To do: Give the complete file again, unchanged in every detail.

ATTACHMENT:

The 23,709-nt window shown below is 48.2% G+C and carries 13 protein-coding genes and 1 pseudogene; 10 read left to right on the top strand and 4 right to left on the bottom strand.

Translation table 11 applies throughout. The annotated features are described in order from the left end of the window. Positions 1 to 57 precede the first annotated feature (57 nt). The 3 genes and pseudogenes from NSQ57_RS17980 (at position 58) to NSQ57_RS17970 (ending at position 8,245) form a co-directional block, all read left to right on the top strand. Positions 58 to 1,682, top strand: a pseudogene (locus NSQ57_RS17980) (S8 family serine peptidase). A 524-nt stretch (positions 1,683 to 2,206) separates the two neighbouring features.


The 23,709-nt window shown below is 48.2% G+C and carries 13 protein-coding genes and 1 pseudogene; 10 read left to right on the top strand and 4 right to left on the bottom strand.

Translation table 11 applies throughout. The annotated features are described in order from the left end of the window. Positions 1 to 57 precede the first annotated feature (57 nt). The 3 genes and pseudogenes from NSQ57_RS17980 (at position 58) to NSQ57_RS17970 (ending at position 8,245) form a co-directional block, all read left to right on the top strand. Positions 58 to 1,682, top strand: a pseudogene (locus NSQ57_RS17980) (S8 family serine peptidase). A 524-nt stretch (positions 1,683 to 2,206) separates the two neighbouring features.